Psychological Therapies (PSYL10145)
Psychological Therapies (PSYL10145)
Semester 1, Tuesday 2.10pm - 4pm
BPS core area – Individual Differences, Social Psychology
What will be covered?
This course examines current practice in psychological therapies and the psychological research which informs this. Attention will be paid to claims about evidence and its application in diverse clinical settings and across specific populations. This will include: an examination of a competency and evidence-based approach to psychological therapies and a discussion of the research designs which underpin this; assessment, case-formulation and the decisional framework for intervention; the development of psychoanalytic approaches and their current application; interpersonal models of therapy and the therapeutic alliance; the influence, legacy and application of behaviourism; the cognitive turn in therapy and its application across diverse clinical presentations; the third wave of psychological therapies and the move to acceptance-based models; technology-mediated delivery and the use of mobile devices; systemic approaches with carers and family members; psychological therapies with specific populations.
How will it be delivered?
The course will be taught in lecture format, with slides, reading lists and learning outcomes for each lecture available at least seven days in advance. There is no specific requirement for students to read each week’s key references beforehand, although students may wish to do so in order to support their learning. Some representative references are given below, but there will be specific reading lists for each lecture.
What skills will be gained?
Skills developed within this course include critical analysis of what constitutes evidence; an ability to understand how clinical judgements are formed; the ability to differentiate between different theoretical psychological models and why they have influenced service delivery; an understanding of clinical psychology as a discipline, considerations of the methodological difficulties in gathering evidence for psychological therapies.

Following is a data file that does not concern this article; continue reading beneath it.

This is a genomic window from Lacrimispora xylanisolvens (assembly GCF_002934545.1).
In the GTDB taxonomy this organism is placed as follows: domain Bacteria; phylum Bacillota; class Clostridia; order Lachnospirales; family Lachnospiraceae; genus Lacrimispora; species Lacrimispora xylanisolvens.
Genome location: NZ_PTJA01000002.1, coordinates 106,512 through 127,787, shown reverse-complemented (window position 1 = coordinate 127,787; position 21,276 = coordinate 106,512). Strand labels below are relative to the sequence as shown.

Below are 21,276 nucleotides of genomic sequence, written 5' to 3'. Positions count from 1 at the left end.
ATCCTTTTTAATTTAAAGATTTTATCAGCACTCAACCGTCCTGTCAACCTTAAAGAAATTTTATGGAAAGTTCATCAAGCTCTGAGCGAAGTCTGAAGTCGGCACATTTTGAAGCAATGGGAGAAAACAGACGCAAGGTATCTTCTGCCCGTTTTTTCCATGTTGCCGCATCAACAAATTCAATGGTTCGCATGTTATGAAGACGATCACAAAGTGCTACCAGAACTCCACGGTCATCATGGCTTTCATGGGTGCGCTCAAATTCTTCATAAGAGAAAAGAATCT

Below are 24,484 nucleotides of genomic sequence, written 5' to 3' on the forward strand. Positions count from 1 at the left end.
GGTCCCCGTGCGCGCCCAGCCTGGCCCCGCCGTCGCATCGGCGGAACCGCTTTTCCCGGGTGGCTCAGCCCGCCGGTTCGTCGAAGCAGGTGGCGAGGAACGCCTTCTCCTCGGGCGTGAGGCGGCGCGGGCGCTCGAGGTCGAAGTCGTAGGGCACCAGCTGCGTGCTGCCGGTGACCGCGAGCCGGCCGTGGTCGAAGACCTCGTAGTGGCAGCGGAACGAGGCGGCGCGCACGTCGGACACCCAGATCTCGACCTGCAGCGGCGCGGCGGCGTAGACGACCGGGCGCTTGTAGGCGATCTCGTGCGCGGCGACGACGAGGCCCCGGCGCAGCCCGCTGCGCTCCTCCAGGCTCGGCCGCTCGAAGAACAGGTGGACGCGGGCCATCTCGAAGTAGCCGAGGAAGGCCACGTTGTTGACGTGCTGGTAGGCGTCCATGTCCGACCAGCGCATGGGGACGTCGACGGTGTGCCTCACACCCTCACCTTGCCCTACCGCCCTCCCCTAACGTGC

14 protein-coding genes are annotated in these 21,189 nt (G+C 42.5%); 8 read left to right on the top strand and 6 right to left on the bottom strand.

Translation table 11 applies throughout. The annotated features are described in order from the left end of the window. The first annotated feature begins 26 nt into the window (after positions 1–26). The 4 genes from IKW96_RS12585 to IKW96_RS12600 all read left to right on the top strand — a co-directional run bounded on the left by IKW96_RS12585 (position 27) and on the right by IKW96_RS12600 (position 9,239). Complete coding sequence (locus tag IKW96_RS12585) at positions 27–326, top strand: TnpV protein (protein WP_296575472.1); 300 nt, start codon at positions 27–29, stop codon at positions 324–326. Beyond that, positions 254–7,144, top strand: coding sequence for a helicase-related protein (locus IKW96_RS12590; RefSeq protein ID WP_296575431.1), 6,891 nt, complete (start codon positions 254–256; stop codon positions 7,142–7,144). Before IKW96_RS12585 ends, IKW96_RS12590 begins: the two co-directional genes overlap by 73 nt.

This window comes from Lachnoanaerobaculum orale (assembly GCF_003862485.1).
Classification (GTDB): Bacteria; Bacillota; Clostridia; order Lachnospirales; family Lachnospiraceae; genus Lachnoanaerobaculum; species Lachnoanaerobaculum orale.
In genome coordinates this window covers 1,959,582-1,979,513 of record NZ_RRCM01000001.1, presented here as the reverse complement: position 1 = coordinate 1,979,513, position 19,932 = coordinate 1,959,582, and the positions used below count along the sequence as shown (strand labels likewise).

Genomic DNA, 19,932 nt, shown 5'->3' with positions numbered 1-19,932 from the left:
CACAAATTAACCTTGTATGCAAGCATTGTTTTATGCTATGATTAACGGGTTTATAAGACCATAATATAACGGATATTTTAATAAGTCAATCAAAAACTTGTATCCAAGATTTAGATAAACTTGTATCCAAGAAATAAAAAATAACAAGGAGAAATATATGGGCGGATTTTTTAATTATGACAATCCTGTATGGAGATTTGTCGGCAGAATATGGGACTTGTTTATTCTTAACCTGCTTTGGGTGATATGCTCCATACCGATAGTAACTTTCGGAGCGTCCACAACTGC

1. An understanding of the scientist-practitioner model and its relevance to psychological therapies.
2. Knowledge of what constitutes scientific evidence and its application.
3. How intervention is informed by assessment and problem formulation.
4. An understanding of the historical development and legacies of psychotherapies and their current applications.
5. How therapies have relevance across different clinical populations and presentations.
30% Mid-course MCQ test (40, 5 answer option)
The mid-term MCQ test is a summative assessment (so the mark will provide numerical feedback as to grade). Also, as the MCQ test is designed to assess foundational knowledge about the course topic, performance on the MCQ test will provide formative feedback as to whether students have a good grasp of the foundations or need to do some more study to consolidate knowledge and provide the necessary basis for more advanced parts of the course to follow.
70% Essay (3000 words). One answer from a choice of three topics.
One answer from a choice of three topics to be set by the course organiser.
Relationship Between Assessment and Learning Outcomes
LO1: MCQs will assess knowledge of terminology and historical landmarks. Essay will assess understanding of parapsychology's scientific development.
LO2: MCQs will assess knowledge of the types of pseudo-psychic claims. Essay will assess understanding of challenges of testing claimants.
LO3: MCQs will assess knowledge of methods. Essay will assess deeper understanding of methodological issues in lab psi research, of the research database and meta-analytic reviews thereof, and limitations of the lab research literature.
LO4: Essay will assess the deeper understanding of wider methodological ramifications of parapsychological research and relevance to psychology and scientific endeavour more broadly.
LO5: Essay will assess the understanding of how therapies have relevance across different clinical populations and presentations.
Barlow, David H. (Editor). (2014). The Oxford Handbook of Clinical Psychology. Oxford: Oxford University Press.